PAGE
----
Judge raps Garda authorities over ‘embarrassing’ speeding prosecutions
Cases dismissed because of improperly served notices
Prosecutions for speeding do not fall when they are handled by gardaí, the judge said. Photograph: Alan Betson
A judge yesterday described as “embarrassing” and a “charade” the failings in speeding prosecutions being brought before his court as he dismissed all of the cases before him.
Hearing from a number of motorists that they had not received a fixed-charge notice, Judge Patrick Durcan told Killaloe District Court that he would prefer in future if Go Safe speeding cases were not put before him.
He had previously expressed his view that fixed-charge notices should be served by registered post
“I am not going to waste the court’s time with these cases. I would prefer if these cases were not listed before me, because I find it embarrassing,” he said.
He said he had previously expressed his view that fixed-charge notices should be served by registered post: “This view has gone up the line at the gardaí and your authority refused to accept that,” he told a garda.
Failure by authorities
He did not want “to see the administration of justice and the importance of it being diminished any further by this charade” when there is a failure by the authorities to ensure that notices “are properly served”.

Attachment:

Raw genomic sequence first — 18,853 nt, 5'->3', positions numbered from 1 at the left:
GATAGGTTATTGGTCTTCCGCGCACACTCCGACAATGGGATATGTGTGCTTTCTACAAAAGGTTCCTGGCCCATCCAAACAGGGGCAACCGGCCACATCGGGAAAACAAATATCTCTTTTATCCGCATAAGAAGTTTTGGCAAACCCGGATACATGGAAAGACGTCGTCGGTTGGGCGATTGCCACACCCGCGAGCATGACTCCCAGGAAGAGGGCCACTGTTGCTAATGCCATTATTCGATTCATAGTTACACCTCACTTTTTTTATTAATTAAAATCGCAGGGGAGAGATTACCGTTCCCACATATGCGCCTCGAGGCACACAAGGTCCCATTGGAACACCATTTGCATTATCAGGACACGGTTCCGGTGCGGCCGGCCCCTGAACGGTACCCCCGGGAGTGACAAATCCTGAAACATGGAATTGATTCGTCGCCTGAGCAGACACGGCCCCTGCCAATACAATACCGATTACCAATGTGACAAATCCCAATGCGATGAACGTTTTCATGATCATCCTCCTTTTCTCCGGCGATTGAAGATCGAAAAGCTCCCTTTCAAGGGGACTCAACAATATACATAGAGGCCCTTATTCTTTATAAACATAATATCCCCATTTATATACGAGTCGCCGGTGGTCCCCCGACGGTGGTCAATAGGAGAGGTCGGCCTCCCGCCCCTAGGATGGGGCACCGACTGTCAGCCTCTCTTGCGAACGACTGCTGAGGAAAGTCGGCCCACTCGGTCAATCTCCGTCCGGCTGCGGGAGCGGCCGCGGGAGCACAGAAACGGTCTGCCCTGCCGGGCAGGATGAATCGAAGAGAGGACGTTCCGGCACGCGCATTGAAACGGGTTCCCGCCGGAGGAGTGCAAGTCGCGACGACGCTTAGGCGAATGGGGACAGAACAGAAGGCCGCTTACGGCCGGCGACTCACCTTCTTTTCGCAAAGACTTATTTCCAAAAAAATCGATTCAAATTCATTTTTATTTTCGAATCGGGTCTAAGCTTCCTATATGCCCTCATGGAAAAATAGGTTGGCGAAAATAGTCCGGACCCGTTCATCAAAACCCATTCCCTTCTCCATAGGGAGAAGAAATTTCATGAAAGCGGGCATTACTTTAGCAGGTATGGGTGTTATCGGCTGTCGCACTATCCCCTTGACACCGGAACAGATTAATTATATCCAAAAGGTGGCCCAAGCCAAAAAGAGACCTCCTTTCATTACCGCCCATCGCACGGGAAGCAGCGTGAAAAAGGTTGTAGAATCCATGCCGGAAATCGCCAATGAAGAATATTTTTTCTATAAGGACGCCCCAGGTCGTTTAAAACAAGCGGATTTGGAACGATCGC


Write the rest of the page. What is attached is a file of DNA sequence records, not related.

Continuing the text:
He felt “so sorry for hard-working members of the [Garda Traffic Corps] who do their job” who are left down because the Garda authorities “won’t take proper steps”.
Last month, Judge Durcan dismissed nine Go Safe prosecutions, pointing out that seven of the cases did not go ahead because Go Safe officers did not show up, while two more fell because of incomplete evidence.
“At a time when the courts are being criticised for their handling of road traffic matters, it beggars belief that the Government would continue to enter into a contract with a private organisation that clogs up a half page on our court list.”
Prosecutions for speeding do not fall when they are handled by gardaí, the judge said: “The sooner that the Public Accounts Committee and public representatives take an interest in how much this is costing, the better.”